Immigration Reform News: Border Priests Call On U.S. In Letter For Immigration Reform

By Manuel C, Crossmap On November 27, 2013

Joey Palacios / TPR News

Texas-Mexico border bishops who have signed the letter, Family Beyond Borders.

Catholic Bishops on both sides of the Texas-Mexico border are showing their displeasure with the current state of immigration reform by releasing a letter to their parishes and elected officials. This collaboration of priests hopes to change misconceptions about undocumented immigrants.

The letter, Family Beyond Borders, written by Bishop Daniel Flores of the Catholic Diocese of Brownsville and 12 other border bishops from Texas and Mexico. The letter states that the church must be conscious of how to help families that are facing separation because of deportation procedures.

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"We kind of figure - as bishops on the border - we feel very particularly," Flores told the Brownsville Herald. "People tell us things they won't tell other people about what they are experiencing."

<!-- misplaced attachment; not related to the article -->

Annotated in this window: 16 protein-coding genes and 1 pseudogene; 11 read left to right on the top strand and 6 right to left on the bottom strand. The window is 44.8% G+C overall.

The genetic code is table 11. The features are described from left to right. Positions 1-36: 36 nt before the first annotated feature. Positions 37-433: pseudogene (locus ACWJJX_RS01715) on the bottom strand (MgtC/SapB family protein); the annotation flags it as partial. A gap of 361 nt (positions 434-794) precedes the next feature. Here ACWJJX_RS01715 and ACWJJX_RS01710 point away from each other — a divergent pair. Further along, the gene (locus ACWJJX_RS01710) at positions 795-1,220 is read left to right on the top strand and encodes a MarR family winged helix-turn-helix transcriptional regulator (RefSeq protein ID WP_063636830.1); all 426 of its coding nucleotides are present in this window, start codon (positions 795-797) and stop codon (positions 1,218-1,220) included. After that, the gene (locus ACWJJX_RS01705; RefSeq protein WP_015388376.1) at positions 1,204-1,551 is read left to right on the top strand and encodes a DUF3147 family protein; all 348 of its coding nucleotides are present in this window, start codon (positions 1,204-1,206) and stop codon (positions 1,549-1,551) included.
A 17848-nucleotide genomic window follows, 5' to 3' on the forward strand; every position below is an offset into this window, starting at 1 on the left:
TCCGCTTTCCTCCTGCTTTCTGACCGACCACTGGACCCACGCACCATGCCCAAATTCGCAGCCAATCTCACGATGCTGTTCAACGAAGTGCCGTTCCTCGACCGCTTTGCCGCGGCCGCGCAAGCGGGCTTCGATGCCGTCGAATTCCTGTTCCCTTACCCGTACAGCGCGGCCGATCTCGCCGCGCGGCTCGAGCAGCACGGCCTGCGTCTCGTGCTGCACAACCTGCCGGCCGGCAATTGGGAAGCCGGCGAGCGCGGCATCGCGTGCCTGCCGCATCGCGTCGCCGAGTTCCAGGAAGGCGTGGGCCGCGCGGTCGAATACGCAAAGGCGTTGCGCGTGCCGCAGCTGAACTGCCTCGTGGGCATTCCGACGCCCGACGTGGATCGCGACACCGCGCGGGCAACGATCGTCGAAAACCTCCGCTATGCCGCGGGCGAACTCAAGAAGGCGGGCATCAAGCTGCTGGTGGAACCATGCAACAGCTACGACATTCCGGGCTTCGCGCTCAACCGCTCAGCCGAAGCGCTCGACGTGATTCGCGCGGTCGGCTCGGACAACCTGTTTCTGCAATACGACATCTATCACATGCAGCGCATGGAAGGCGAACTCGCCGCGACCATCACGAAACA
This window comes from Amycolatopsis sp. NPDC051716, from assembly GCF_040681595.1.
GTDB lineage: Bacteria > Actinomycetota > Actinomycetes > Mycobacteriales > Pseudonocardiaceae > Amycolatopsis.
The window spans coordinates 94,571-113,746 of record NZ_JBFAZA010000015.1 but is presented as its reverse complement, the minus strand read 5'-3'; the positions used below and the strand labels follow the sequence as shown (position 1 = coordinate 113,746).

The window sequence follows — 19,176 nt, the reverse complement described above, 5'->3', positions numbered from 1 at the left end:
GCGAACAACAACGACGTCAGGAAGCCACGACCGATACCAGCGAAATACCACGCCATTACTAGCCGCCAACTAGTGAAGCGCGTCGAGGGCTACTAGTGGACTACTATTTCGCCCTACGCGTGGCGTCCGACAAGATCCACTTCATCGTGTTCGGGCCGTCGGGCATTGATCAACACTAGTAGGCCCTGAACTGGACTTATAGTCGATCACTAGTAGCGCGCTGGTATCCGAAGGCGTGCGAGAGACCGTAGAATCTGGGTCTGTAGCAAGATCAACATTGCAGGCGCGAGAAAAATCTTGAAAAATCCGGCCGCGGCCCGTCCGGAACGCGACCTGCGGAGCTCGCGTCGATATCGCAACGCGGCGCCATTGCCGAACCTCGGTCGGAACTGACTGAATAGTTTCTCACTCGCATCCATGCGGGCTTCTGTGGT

The letter includes stories of those who have been deported and affected by immigration laws.

People cannot sit and complain about how the family is falling apart in society if they tolerate a system of law that has as its goal the separation of families, Flores said.

Because of this, Flores said, legislators should not let this moment pass.

"This is a human reality that needs to be addressed in an orderly way by those responsible for governing and that it would be a failure of governance if this is not addressed in a timely and just way," Flores said.

San Antonio Archbishop Gustavo García-Siller, part of the collaboration of priests, said the immigration system is sad and broken, and the breakup of the immigrant family is an offense against God and human conscience, in an interview with Texas Public Radio News.

"It should no longer require an act of courage on the part of a legislator to apply the principals of moral ethics, true family values, decency, and justice," García-Siller said.

García-Siller said the immigration reform debate has gone from a discussion about national security to a partisan politics issue, blinding people from seeing the suffering of immigrants.